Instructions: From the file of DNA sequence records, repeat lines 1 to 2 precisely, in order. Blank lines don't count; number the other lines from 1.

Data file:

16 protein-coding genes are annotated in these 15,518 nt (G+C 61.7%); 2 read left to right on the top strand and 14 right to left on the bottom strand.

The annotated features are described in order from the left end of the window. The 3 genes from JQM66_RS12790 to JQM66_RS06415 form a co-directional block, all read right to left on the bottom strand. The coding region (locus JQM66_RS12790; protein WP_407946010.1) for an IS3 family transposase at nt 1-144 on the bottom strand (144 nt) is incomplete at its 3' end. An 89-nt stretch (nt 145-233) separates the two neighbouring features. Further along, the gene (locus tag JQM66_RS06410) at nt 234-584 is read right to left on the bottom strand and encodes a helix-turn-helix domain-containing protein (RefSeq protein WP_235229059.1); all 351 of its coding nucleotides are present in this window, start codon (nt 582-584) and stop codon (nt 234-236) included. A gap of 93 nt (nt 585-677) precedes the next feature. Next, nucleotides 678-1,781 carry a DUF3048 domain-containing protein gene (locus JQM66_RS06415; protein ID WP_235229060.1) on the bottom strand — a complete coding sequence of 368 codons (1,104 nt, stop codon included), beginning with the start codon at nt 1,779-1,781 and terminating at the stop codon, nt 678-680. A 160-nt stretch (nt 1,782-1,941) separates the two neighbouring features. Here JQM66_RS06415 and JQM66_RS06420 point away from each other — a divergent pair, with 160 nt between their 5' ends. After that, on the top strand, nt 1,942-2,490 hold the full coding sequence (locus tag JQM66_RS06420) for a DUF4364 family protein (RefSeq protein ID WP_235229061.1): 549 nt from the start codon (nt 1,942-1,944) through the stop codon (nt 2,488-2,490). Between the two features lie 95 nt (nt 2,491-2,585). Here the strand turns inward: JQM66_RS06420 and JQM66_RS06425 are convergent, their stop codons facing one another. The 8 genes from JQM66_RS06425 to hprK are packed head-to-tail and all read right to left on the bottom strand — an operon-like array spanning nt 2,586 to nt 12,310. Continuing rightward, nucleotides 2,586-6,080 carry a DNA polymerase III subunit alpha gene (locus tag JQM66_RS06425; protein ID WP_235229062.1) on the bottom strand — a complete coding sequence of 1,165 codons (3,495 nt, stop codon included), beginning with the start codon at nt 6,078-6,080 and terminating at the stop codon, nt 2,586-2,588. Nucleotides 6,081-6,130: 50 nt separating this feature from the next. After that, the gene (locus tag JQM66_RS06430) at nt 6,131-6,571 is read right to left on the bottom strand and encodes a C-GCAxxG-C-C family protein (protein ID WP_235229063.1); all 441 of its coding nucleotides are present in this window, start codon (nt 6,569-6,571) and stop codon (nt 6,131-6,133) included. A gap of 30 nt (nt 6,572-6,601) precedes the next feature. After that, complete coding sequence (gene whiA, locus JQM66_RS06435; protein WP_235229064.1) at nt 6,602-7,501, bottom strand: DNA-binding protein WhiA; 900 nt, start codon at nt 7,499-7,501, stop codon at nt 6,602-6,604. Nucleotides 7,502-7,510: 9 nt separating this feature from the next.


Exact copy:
16 protein-coding genes are annotated in these 15,518 nt (G+C 61.7%); 2 read left to right on the top strand and 14 right to left on the bottom strand.

The annotated features are described in order from the left end of the window. The 3 genes from JQM66_RS12790 to JQM66_RS06415 form a co-directional block, all read right to left on the bottom strand. The coding region (locus JQM66_RS12790; protein WP_407946010.1) for an IS3 family transposase at nt 1-144 on the bottom strand (144 nt) is incomplete at its 3' end. An 89-nt stretch (nt 145-233) separates the two neighbouring features. Further along, the gene (locus tag JQM66_RS06410) at nt 234-584 is read right to left on the bottom strand and encodes a helix-turn-helix domain-containing protein (RefSeq protein WP_235229059.1); all 351 of its coding nucleotides are present in this window, start codon (nt 582-584) and stop codon (nt 234-236) included. A gap of 93 nt (nt 585-677) precedes the next feature. Next, nucleotides 678-1,781 carry a DUF3048 domain-containing protein gene (locus JQM66_RS06415; protein ID WP_235229060.1) on the bottom strand — a complete coding sequence of 368 codons (1,104 nt, stop codon included), beginning with the start codon at nt 1,779-1,781 and terminating at the stop codon, nt 678-680. A 160-nt stretch (nt 1,782-1,941) separates the two neighbouring features. Here JQM66_RS06415 and JQM66_RS06420 point away from each other — a divergent pair, with 160 nt between their 5' ends. After that, on the top strand, nt 1,942-2,490 hold the full coding sequence (locus tag JQM66_RS06420) for a DUF4364 family protein (RefSeq protein ID WP_235229061.1): 549 nt from the start codon (nt 1,942-1,944) through the stop codon (nt 2,488-2,490). Between the two features lie 95 nt (nt 2,491-2,585). Here the strand turns inward: JQM66_RS06420 and JQM66_RS06425 are convergent, their stop codons facing one another. The 8 genes from JQM66_RS06425 to hprK are packed head-to-tail and all read right to left on the bottom strand — an operon-like array spanning nt 2,586 to nt 12,310. Continuing rightward, nucleotides 2,586-6,080 carry a DNA polymerase III subunit alpha gene (locus tag JQM66_RS06425; protein ID WP_235229062.1) on the bottom strand — a complete coding sequence of 1,165 codons (3,495 nt, stop codon included), beginning with the start codon at nt 6,078-6,080 and terminating at the stop codon, nt 2,586-2,588. Nucleotides 6,081-6,130: 50 nt separating this feature from the next. After that, the gene (locus tag JQM66_RS06430) at nt 6,131-6,571 is read right to left on the bottom strand and encodes a C-GCAxxG-C-C family protein (protein ID WP_235229063.1); all 441 of its coding nucleotides are present in this window, start codon (nt 6,569-6,571) and stop codon (nt 6,131-6,133) included. A gap of 30 nt (nt 6,572-6,601) precedes the next feature. After that, complete coding sequence (gene whiA, locus JQM66_RS06435; protein WP_235229064.1) at nt 6,602-7,501, bottom strand: DNA-binding protein WhiA; 900 nt, start codon at nt 7,499-7,501, stop codon at nt 6,602-6,604. Nucleotides 7,502-7,510: 9 nt separating this feature from the next.